This type of pointing is mostly used for brickwork, particularly for finishing horizontal joints as it immediately throws off the rain water. This has the advantage of not allowing the rain water to get collected in the recess.
03. Recessed Pointing
Here, the face of the pointing is kept vertical and is pressed inside the plane of the wall by means of a suitable tool.
This type is not generally recommended but may be used for facing work for good textured bricks and good quality mortar.
04. Keyed or Grooved or Rubbed Pointing
In this type, the raked joints, whether vertical or horizontal, are first filled up flush with the face of wall, and then a semi-circular notch is formed by a tool known as ‘pointer’. The pointing is known as rubbed pointing as semicircular notch is formed by rubbing the middle of joints by steel tool, i.e. pointer. Grooved pointing has a bigger groove on the face than the keyed pointing.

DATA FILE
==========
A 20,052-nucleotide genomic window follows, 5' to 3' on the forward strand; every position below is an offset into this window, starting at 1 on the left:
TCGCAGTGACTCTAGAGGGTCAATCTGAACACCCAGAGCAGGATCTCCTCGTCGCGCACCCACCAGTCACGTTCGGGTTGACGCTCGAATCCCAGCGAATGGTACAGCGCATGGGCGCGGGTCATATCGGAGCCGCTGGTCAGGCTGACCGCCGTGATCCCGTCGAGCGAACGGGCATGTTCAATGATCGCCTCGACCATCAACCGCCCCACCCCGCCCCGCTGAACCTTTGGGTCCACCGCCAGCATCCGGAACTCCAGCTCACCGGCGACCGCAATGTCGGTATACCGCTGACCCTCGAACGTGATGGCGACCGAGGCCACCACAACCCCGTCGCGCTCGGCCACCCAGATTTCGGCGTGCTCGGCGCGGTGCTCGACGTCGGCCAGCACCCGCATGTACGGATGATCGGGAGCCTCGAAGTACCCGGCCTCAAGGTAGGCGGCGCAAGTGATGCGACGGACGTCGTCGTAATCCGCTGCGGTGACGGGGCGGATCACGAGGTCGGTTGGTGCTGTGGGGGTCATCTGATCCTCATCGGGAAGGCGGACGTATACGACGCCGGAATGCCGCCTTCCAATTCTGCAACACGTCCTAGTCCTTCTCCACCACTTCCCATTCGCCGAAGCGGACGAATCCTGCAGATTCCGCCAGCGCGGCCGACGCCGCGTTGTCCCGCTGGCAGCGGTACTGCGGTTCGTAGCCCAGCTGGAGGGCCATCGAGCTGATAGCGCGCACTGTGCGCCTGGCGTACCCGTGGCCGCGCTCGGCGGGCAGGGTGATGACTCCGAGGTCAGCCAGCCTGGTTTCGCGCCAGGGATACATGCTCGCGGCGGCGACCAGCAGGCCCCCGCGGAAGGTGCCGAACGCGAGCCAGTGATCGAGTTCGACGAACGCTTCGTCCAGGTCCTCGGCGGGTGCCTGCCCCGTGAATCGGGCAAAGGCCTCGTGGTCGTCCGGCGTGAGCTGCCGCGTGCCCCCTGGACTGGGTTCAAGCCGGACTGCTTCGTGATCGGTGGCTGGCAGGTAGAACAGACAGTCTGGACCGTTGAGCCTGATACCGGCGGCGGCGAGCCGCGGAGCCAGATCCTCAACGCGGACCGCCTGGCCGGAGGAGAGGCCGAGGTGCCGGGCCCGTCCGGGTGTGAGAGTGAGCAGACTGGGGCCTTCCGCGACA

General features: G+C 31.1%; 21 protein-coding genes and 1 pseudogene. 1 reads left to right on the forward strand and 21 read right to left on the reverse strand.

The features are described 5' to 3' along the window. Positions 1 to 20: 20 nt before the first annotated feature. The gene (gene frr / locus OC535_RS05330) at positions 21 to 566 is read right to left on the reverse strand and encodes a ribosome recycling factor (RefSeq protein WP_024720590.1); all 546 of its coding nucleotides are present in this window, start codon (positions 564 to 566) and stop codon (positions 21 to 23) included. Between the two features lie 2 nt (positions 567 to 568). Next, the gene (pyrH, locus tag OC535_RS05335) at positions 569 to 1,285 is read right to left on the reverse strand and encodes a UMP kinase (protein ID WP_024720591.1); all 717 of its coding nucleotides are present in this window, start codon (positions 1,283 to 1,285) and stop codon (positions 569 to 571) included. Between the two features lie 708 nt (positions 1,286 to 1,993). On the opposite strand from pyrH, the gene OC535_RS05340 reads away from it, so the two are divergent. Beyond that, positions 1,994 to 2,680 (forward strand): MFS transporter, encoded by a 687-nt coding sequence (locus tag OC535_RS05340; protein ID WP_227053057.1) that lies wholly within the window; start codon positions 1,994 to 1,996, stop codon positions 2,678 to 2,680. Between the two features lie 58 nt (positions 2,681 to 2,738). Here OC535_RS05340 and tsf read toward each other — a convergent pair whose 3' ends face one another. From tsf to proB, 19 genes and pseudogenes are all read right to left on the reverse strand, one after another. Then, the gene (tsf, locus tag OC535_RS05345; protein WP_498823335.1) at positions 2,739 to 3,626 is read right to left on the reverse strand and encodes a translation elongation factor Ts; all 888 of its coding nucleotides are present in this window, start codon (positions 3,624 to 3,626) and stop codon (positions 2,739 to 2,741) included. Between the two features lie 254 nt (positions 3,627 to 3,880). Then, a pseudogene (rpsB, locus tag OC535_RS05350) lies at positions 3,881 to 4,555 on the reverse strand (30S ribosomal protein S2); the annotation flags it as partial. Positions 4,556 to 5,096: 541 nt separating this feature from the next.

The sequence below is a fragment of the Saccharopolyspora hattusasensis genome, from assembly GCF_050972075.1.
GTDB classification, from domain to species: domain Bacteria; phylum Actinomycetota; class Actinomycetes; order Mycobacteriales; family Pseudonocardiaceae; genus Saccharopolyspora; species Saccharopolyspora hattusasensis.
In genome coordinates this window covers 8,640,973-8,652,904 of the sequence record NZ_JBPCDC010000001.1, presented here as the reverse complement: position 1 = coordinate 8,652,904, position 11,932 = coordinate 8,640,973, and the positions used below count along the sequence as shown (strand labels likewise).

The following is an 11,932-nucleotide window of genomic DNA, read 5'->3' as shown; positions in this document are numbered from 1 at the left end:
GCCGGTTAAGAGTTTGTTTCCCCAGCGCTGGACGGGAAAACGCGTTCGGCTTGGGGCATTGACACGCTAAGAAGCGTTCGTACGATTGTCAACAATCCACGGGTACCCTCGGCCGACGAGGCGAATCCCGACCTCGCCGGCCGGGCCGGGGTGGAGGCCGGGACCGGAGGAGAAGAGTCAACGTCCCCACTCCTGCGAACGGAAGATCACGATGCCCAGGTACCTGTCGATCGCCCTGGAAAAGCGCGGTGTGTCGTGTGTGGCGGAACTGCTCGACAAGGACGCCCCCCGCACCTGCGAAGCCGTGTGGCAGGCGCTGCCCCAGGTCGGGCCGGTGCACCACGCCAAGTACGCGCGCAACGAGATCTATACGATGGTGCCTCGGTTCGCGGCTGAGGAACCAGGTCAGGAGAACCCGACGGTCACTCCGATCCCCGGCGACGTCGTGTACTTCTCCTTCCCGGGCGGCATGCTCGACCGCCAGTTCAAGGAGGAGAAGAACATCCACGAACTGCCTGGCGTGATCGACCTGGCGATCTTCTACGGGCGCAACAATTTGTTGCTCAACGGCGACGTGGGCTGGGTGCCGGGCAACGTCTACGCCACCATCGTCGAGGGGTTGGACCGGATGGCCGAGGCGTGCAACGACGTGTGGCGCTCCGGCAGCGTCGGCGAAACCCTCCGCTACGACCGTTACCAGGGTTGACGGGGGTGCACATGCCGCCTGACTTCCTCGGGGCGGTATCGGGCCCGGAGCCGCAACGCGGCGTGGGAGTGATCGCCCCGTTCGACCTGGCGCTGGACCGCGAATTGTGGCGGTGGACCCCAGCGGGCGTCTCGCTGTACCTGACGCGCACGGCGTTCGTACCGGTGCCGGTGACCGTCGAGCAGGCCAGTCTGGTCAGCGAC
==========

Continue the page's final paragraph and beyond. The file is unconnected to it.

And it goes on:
Grooved pointing gives an attractive appearance to the structure and it is also recommended for superior work, particularly for vertical joints of walls.
Also Read: Different types of Joints in Construction
05. Tuck Pointing
In this type, the mortar is first pressed in the raked joints and is finished flush with the face of the wall. While the pressed mortar is still green, a narrow channel or groove (having width = 5 mm, and depth = 3 mm) is formed at the centre of the joints. This groove is then filled in (or tucked in, hence, known as tuck pointing) with white lime putty.
Also know the ways to apply wall putty on wall.
This type of pointing can be used for new or old masonry work. Tuck pointing affords a neat and attractive appearance but the fillet part is not durable. Hence, it is adopted for old masonry work.
06. V- Grooved Pointing
There are two types of V-grooved pointing, one is formed by projecting the V-shape of the pointing face outside the wall surface, and the other by pressing the V-shape inside as shown in fig. This pointing is made similar to keyed or grooved pointing except the shape, which is ‘V’ in this case.